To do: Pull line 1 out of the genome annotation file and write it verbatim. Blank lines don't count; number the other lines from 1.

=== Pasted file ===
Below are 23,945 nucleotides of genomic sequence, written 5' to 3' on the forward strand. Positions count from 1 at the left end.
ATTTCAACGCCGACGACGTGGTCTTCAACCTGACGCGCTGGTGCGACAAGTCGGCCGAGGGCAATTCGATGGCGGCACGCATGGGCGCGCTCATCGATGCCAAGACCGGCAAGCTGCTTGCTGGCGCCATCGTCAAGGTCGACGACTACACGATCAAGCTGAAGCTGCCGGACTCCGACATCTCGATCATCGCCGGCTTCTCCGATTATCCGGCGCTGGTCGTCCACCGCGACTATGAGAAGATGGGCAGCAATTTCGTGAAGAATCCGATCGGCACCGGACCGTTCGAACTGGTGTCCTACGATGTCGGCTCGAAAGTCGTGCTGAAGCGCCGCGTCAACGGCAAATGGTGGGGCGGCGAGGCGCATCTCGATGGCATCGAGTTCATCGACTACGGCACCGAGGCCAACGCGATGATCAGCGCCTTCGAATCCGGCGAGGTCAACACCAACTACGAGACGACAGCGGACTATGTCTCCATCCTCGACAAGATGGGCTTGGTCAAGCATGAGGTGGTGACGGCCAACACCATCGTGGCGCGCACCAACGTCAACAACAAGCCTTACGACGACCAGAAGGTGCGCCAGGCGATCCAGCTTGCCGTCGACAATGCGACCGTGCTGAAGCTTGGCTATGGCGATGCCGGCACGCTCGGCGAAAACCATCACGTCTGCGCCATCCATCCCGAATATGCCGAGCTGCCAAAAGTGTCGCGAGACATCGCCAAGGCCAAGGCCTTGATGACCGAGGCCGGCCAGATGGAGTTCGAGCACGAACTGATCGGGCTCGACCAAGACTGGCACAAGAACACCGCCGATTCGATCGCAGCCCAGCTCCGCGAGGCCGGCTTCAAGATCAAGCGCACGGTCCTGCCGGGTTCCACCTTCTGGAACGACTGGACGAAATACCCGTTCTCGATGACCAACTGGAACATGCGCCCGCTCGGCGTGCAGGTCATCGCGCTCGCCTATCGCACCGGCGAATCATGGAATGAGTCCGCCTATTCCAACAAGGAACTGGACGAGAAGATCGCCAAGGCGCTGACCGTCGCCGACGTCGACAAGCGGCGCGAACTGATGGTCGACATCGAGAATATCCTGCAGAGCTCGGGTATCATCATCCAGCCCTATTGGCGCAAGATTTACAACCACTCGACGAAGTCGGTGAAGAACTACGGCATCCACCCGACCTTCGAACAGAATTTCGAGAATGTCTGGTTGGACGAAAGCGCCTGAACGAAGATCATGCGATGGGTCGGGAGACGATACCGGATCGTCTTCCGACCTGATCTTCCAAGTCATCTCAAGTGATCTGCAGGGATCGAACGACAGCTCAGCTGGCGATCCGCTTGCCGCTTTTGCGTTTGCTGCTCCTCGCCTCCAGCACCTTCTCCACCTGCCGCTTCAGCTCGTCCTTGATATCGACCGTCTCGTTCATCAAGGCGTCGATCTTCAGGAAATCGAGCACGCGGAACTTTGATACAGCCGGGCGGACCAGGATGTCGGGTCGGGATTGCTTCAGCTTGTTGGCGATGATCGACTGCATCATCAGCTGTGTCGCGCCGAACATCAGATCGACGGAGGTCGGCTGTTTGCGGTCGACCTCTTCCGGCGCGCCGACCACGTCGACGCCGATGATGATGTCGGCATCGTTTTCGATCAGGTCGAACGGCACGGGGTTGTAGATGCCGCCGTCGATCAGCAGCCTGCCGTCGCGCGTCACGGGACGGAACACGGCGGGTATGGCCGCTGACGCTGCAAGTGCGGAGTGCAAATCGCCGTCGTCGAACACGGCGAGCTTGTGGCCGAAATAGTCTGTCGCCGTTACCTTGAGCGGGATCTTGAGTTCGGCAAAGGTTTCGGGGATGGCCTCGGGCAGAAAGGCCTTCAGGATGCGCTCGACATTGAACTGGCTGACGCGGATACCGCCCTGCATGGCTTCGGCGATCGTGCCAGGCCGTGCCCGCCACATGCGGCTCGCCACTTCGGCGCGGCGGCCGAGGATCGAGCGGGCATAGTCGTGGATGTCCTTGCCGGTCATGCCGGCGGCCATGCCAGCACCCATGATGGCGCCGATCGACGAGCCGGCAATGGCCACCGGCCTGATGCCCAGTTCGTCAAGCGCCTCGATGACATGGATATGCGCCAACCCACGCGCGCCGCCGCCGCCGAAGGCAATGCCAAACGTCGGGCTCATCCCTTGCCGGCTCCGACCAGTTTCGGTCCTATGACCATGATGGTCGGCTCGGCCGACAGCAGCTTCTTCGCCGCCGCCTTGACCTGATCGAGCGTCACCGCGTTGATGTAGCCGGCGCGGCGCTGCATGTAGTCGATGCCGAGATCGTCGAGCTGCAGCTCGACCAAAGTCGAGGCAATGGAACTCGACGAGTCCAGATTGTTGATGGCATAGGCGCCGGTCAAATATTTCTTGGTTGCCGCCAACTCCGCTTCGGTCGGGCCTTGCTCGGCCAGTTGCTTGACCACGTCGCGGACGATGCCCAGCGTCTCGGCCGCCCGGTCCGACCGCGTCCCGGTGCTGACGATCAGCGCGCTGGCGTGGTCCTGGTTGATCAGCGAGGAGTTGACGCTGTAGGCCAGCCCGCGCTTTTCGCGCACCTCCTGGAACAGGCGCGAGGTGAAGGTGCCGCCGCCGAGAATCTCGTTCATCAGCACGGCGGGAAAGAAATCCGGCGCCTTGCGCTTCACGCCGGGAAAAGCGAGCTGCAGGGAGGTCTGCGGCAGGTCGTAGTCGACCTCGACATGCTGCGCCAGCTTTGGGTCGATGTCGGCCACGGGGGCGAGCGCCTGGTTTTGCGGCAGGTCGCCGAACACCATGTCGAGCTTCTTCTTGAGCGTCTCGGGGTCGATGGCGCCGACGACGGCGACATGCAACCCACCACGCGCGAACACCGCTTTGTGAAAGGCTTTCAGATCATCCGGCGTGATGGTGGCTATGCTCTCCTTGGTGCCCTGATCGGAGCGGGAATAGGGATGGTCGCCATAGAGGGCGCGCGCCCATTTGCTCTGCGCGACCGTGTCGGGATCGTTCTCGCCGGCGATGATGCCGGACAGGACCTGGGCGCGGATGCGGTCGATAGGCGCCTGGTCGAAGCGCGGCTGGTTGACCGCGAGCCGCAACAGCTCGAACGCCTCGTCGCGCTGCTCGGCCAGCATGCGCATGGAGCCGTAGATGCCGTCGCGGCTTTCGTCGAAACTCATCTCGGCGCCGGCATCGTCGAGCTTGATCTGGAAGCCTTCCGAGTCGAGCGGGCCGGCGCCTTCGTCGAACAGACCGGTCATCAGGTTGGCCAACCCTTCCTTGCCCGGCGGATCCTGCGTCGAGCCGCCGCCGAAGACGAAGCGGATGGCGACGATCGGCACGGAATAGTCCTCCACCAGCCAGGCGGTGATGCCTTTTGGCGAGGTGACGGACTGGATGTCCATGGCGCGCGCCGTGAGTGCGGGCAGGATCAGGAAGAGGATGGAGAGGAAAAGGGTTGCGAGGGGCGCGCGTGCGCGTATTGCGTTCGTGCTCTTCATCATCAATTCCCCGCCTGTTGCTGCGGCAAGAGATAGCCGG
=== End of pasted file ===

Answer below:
Below are 23,945 nucleotides of genomic sequence, written 5' to 3' on the forward strand. Positions count from 1 at the left end.